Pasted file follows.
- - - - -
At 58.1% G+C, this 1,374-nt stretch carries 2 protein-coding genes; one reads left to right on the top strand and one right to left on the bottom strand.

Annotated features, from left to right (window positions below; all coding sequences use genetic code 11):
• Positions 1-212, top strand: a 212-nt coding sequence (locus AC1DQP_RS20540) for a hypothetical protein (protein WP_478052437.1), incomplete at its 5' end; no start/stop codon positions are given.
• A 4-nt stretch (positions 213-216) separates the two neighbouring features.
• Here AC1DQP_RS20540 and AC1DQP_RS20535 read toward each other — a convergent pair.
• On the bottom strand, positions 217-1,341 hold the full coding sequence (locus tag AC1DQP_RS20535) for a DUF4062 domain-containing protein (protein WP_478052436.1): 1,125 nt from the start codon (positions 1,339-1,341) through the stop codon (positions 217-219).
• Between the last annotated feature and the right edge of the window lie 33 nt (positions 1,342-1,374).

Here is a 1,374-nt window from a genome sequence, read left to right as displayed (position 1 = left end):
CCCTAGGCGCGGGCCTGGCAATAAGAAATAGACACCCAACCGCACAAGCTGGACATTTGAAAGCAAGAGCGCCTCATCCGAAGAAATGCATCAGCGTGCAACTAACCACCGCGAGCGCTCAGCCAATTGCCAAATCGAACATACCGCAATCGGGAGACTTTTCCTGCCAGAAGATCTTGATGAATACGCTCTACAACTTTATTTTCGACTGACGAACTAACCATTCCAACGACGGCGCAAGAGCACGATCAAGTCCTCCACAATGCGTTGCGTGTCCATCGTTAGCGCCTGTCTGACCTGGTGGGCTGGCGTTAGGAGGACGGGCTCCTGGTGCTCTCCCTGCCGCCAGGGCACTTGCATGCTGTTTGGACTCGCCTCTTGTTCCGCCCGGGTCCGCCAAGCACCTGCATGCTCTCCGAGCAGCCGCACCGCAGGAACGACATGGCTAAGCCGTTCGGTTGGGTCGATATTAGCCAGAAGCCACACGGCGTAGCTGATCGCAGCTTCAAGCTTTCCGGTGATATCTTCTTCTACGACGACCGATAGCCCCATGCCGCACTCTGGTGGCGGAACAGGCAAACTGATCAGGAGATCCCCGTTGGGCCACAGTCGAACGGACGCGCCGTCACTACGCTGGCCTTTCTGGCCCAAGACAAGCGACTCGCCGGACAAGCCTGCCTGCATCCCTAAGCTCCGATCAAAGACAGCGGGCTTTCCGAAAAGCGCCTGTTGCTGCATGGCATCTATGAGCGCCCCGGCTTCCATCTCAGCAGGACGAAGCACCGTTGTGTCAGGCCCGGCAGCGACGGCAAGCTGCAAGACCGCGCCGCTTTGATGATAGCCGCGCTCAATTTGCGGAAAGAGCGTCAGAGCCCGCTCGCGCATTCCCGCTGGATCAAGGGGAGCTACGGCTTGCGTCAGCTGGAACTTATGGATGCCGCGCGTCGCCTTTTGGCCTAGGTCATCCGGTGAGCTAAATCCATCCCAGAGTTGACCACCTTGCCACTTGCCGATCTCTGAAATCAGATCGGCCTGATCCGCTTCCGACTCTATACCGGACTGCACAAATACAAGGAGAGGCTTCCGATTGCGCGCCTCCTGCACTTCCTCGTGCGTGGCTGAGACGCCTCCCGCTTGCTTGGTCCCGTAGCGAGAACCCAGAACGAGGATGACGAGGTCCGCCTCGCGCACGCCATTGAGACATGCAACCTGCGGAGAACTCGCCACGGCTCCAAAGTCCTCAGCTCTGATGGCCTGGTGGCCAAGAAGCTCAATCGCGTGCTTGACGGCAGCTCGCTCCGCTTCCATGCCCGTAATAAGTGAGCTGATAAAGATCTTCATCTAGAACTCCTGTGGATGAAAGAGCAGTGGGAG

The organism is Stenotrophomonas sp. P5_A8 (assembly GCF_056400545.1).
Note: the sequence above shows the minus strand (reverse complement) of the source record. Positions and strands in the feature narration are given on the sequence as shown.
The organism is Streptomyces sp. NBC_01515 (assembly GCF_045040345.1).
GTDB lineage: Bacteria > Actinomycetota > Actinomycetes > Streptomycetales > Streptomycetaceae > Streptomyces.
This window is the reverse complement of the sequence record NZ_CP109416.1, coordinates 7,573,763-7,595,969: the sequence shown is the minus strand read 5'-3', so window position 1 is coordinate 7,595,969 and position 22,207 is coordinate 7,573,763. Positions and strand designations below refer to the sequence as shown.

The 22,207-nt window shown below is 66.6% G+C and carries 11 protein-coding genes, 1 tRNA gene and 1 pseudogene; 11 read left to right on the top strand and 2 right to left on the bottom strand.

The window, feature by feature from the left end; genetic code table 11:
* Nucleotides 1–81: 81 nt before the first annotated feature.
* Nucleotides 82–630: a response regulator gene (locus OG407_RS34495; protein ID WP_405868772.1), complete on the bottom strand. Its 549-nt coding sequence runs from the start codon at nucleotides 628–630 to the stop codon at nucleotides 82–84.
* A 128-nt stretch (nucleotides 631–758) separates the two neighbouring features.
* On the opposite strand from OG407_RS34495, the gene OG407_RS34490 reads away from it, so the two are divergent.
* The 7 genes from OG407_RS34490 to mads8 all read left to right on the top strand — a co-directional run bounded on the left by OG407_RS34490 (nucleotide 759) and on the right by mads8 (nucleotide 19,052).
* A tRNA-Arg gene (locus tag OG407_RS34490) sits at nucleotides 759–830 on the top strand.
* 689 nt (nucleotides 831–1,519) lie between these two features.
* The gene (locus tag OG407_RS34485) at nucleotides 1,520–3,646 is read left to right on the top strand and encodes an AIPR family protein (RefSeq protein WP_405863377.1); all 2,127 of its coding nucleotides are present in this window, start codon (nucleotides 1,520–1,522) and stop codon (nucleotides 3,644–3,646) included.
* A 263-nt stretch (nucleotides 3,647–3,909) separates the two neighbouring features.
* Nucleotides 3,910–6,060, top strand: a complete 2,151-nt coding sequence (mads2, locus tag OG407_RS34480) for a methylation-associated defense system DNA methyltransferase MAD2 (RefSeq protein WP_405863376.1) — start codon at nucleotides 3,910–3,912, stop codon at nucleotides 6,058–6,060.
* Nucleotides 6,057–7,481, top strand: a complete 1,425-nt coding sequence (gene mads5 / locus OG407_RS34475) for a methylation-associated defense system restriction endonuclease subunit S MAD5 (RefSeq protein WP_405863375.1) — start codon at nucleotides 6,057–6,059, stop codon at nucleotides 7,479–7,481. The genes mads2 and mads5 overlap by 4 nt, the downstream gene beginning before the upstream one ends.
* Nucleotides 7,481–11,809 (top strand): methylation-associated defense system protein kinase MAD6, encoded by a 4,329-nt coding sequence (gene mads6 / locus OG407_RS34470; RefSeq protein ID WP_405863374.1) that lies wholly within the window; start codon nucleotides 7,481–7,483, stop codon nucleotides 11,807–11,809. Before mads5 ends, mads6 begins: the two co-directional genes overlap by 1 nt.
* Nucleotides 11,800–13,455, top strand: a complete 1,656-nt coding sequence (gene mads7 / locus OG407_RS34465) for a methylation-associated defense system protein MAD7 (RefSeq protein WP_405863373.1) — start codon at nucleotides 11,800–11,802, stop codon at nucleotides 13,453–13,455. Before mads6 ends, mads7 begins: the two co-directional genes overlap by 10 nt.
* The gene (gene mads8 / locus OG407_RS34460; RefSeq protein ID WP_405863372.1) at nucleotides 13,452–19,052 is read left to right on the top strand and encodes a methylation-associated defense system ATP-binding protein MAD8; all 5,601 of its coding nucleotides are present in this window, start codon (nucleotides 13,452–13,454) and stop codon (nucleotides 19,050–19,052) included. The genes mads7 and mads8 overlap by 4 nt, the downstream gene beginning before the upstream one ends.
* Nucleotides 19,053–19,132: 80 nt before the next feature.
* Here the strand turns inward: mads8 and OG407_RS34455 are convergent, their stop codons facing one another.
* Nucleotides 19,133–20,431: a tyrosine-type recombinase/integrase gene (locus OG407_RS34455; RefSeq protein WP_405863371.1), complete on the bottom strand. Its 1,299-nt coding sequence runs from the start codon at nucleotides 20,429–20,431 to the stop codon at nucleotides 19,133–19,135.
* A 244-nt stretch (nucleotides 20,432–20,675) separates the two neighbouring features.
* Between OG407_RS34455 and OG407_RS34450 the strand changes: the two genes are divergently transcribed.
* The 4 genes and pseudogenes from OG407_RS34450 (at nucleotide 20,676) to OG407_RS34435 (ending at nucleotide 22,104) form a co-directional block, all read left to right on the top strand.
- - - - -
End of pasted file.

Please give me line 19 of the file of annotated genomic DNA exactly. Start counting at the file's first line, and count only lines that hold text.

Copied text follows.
* A 128-nt stretch (nucleotides 631–758) separates the two neighbouring features.